Saturday, August 18, 2012

Four Days Later... And you know nothing...

    Being a bad blogger is kind of sad. I mean, how hard can it really be to write about your life? Let me tell you, it's a lot harder than it's cracked up to be. You don't want to tell people every detail, but you don't want to do what I did in my last entry and tell them that I'm simply alive and in Bosnia. You want to make it short and sweet and informative. So here we go. A breakdown of the past few days.

   Day of arrival: From the moment I left the airport, there was a visible difference. And I'm not just speaking of the airport parking lot which is about a tenth of the size of PDX.
 Esad, Nizama, Medina, and I packed into the car, (after somehow managing to fit my nearly overweight and oversized suitcases.) snapped on my seatbelt, and headed home! But not before stopping at some places to pick up food for my first meal. I wish I grabbed my camera to take a picture of this place because it was SO cool, but I was in a little daze. It looked like a really old, really destroyed outdoor mall/shopping center except all the stores were filled to the brim with fresh produce. It looked cluttered and crowded, but the people were all so nice and it seemed like everyone knew each other. We then drove a little farther up to buy cevapi (pronounced cheh-vap-ee. My computer won't do the stupid accent on the c)! The smell was amazing as it filled the car and then we began our ascent to my home for the next ten months.
This is not my home :) This is the drive from the airport TO my home .
    The drive up was beautiful and amazing and different. It was almost like sensory overload though, don't get me wrong. Slowly we climbed the mountain (which everyone tells me it's in the center of town because that's where Sarajevo was first made, but on the map I'm at the edge) and the view continued to get more and more beautiful. And the driving up there made me glad I was wearing a seatbelt. And the seatbelt made Medina laugh at me. She looked over and said, "I noticed you wearing the seatbelt. Nobody wears them here. It's just kind of, pfftt." She flicked it with her finger and, sure enough, no one was wearing seat belts. I caught glimpses of other drivers. No seat belts. The roads were narrow (like they are all over Europe) and the drivers a little more daring, but seat belts were like a useless item. Now I'm getting into the habit of not even touching them. Should be interesting going home in June...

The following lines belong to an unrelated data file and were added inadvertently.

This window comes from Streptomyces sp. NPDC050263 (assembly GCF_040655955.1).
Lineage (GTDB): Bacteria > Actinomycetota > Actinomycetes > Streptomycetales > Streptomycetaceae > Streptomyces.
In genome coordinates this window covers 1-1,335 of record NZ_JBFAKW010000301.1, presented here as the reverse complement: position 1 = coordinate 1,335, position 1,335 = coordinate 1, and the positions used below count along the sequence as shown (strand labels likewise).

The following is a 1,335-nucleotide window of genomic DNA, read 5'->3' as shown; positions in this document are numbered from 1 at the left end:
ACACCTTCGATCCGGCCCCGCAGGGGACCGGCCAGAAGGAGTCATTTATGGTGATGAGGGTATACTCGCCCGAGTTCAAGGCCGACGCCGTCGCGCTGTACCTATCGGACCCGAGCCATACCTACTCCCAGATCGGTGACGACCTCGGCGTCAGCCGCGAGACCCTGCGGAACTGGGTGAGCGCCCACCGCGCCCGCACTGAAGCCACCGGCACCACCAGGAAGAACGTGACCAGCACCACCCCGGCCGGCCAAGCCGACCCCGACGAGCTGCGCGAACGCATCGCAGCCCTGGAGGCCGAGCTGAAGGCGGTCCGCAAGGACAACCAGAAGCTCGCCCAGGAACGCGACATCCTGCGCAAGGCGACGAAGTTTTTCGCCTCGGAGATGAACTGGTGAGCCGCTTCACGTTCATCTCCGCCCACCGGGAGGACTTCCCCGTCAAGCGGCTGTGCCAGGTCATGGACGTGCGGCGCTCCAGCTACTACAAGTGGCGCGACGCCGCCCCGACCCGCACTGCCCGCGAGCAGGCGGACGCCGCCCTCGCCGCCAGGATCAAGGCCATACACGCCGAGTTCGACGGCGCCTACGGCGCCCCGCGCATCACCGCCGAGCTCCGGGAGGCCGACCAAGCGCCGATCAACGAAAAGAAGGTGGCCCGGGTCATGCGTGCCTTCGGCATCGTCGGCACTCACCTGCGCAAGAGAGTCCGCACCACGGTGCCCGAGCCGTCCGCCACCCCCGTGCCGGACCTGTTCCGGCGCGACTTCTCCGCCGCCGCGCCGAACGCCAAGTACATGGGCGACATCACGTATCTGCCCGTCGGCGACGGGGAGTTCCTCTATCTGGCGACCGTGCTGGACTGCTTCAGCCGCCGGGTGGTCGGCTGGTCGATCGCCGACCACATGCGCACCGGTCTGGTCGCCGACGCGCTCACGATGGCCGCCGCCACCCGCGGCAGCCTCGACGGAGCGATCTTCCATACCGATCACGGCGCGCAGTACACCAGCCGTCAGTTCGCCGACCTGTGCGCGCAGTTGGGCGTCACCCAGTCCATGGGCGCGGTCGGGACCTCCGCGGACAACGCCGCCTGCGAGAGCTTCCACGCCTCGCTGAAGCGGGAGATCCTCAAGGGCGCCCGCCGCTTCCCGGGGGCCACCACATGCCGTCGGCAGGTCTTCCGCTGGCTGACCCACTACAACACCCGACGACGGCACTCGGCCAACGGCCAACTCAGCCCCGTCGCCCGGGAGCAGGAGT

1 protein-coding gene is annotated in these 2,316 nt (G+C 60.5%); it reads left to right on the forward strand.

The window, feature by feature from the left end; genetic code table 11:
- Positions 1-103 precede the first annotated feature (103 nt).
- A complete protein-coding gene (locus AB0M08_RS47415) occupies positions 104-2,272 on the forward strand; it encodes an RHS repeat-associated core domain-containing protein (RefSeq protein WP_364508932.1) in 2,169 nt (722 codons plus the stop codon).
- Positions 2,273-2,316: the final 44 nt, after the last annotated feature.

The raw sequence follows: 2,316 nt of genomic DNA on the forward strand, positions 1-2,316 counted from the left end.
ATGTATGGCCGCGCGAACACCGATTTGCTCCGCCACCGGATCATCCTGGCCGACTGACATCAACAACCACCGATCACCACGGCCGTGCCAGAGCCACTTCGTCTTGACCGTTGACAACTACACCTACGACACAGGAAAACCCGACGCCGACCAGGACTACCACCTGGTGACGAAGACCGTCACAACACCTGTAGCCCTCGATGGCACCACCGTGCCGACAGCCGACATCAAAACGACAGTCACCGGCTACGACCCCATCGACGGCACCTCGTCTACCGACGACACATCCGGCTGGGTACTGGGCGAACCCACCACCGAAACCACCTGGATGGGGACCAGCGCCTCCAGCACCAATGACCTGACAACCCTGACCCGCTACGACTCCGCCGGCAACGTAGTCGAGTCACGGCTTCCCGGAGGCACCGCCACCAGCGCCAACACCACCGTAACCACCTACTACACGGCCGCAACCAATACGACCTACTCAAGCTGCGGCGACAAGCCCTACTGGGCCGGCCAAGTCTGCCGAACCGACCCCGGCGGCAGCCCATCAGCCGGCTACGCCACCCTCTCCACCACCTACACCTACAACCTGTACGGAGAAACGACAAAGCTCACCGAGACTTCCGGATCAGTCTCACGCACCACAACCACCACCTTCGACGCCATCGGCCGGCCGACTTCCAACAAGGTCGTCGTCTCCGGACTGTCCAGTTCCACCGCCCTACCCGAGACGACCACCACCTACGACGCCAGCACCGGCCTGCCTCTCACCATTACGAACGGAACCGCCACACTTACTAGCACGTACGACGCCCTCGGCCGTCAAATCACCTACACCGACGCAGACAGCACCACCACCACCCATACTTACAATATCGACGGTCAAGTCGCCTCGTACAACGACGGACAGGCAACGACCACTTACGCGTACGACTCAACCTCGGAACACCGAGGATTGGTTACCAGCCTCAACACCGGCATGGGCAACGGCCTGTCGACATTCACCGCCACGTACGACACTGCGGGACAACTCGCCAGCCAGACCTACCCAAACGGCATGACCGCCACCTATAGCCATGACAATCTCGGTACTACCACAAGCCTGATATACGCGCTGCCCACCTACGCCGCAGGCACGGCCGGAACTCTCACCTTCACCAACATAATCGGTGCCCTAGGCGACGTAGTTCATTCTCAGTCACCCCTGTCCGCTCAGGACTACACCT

Upon my arrival at home, Mugdim and Irfan were there to greet me and take my bags up to my room (hallelujah). They brought me up to my room and they opened the door, and not going to lie, it felt like Extreme Makeover: Home Edition (except with no camera crew inside). I walked in and my eyes got big and a smile crossed my face. The yellow walls were comforting and the wooden ceiling, desk, wardrobe (oh yes, I said a wardrobe), floor and bookshelf just made my room feel like a nice cabin. I have a gorgeous rug on my floor and some beautiful paintings on my wall. (And yes, mother, I will take pictures. Don't worry.)
    I then headed downstairs for my first meal! Cevapi with tomatoes, plums, and jogurt. 
CEVAPI! (sweet meat, onions or sauerkraut, and a giant pita.)
It was all delicious, I was just so excited that I could hardly eat anything. Plus Bosnian meals are for typical, full-grown, American males. Not for a 17 year old girl. My family eats in the living room and Nizama joked with me that it was like a picnic because she usually cooks and today she didn't have to.  Dinner was a lot of fun and Irfan made fun of me when I would point to food and ask what it was in Bosnian. Having older brothers, I know that teasing means I'm already part of the family. And I feel like it. It's so comfortable and they are just the sweetest people.

    Medina then gave me a tour of the house (except the basement which remains the current mystery). The bottom floor is pretty much the entrance and then Medina and Mugdim's suite. Second floor is the main living space. Kitchen, extra room used for food storage, bathroom, living room, and Esad and Nizama's room. And the balcony. And that balcony leads out to the most beautiful view I have ever seen a house have. I don't think I'll ever get used to how gorgeous their view is:

   After eating, watching some Bosnian TV, and talking with Medina, Mugdim, and Irfan and then having them translate for Nizama and Esad. Nizama and Esad are so sweet and I can't help but feel so much guilt that I didn't try to learn more Bosnian. Hopefully within the next couple weeks I'll be able to. Once my internet was hooked up, courtesy of Irfan, I quickly sent everyone a notice that I was alive and well (because I know that if one of my friends who I talk to everyday didn't post something on Facebook for three days, they were likely to be dead). After spending some time with the host family listening to and watching Bosnian TV, and unpacking my overloaded suitcases, I decided it was best I be off to bed. At three in the afternoon... which resulted in me waking up again at 7pm... and then again at 3am... and then finally at 5am and I decided sleep wasn't going to happen.